Spigener was openly critical of LSGCD’s current Board, because “they need to look at science first rather than the way the existing Board has gone about this.” Bouche agreed and noted “citizens need to look at who ordered scientific studies and who published the results.”

Chance and Gallagher, who seem aligned with SJRA’s efforts to force local residents and businesses to buy surface water from the SJRA, both predicted that the recent ruling by a visiting Senior District Judge, Lamar McCorkle, that LSGCD’s regulations are inconsistent with Texas water law, “won’t hold up in court.” Both Chance and Gallagher, along with Hope, argued that more local regulations of groundwater are necessary, because, as Chance stated, “the waste of water is one of the biggest problems in the county.” Chance was very open that he supports efforts to shift water users to surface water: “we need more surface water.”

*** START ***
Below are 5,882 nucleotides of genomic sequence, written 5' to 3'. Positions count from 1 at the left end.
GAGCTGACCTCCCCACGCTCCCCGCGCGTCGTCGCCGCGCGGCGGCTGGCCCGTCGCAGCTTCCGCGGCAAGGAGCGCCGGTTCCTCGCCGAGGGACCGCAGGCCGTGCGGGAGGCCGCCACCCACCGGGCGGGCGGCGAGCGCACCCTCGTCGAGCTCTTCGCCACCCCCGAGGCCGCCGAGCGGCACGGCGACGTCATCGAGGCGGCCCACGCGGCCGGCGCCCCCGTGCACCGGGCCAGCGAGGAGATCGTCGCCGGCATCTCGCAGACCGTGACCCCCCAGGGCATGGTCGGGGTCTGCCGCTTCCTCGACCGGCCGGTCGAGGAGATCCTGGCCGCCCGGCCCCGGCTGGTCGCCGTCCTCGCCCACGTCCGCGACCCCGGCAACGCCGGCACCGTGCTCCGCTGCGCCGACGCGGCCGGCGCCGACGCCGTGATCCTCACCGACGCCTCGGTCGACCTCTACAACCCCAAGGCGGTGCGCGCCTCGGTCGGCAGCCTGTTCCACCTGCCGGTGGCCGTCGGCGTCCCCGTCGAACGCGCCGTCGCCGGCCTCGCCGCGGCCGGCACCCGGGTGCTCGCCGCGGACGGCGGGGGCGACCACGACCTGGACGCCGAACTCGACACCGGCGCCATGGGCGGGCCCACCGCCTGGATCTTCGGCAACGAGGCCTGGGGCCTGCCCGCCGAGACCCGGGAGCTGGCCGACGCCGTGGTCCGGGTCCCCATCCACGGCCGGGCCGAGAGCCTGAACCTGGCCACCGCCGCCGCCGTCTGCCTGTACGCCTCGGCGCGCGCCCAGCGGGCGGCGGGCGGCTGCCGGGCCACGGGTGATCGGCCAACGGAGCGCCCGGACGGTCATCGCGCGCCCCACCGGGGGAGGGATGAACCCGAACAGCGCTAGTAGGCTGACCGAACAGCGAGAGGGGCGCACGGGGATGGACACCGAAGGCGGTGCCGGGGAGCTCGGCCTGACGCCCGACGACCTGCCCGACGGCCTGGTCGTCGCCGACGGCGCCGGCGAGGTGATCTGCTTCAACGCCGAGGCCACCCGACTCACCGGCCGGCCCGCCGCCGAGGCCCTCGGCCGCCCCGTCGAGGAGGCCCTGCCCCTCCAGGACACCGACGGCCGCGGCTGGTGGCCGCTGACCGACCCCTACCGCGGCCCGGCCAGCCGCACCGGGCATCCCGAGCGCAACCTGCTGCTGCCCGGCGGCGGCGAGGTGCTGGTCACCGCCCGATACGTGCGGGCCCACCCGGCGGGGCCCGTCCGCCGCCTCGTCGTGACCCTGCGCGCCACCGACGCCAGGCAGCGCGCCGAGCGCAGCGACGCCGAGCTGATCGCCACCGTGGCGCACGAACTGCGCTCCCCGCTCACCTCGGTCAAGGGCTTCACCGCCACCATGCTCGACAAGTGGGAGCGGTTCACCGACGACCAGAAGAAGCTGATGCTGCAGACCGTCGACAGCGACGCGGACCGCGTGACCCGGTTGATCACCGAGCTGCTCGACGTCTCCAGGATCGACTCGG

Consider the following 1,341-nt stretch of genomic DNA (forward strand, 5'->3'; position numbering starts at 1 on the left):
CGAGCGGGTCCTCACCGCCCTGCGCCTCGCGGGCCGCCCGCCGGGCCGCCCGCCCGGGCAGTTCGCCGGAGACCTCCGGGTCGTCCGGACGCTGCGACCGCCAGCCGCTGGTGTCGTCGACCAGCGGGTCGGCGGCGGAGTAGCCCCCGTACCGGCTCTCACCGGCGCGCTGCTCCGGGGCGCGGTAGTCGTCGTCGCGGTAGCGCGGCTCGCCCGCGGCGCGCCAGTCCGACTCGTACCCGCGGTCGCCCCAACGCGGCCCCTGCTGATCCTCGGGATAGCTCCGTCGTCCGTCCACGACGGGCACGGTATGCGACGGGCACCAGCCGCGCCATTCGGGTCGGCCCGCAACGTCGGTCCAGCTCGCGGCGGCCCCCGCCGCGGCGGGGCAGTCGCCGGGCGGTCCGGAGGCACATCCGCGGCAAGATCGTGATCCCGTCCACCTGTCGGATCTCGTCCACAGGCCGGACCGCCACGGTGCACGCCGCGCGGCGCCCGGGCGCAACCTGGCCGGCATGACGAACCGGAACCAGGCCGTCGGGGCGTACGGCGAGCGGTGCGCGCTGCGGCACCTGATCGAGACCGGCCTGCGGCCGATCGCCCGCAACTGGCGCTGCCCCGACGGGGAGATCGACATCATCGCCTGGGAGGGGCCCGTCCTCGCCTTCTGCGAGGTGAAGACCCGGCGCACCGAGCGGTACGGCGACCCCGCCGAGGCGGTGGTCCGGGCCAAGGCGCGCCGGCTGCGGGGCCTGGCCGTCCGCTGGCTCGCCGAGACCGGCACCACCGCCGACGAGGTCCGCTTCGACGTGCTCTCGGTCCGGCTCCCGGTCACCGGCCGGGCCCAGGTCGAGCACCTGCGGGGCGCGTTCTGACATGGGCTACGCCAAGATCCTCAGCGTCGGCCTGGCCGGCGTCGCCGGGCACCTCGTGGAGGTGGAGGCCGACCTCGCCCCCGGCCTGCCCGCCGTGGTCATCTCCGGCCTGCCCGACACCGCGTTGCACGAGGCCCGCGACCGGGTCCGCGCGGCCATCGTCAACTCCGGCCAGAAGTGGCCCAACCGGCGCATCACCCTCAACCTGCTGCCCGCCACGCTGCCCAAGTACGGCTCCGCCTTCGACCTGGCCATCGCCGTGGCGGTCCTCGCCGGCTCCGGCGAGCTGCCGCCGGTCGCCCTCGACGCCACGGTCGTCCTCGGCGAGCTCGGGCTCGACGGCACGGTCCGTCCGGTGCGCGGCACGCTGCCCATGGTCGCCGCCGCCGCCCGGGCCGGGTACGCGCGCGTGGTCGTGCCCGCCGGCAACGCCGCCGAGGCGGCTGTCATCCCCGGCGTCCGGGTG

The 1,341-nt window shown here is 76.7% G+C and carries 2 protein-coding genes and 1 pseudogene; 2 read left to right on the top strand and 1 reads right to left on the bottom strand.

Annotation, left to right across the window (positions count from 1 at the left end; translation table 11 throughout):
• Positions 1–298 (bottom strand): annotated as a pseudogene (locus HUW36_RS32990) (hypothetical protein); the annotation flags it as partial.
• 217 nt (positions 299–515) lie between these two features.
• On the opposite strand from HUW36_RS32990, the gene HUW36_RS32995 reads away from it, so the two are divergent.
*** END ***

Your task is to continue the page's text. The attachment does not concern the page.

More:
Melder, who currently sits on the LSGCD Board, but votes in favor of citizen and private property rights interests, explained, “The Texas Supreme Court has acknowledged that private property rights control groundwater rights…Groundwater conservation district don’t follow the law. The new Board will follow the law.”

All of the candidates stated that they support “transparency” although the pro-SJRA candidates seemed to try to argue that LSGCD shouldn’t spend money on educating citizens. Hardman said, “the first order of business after a new Board is elected will be to audit the financials of the district, because it’s been very opaque.”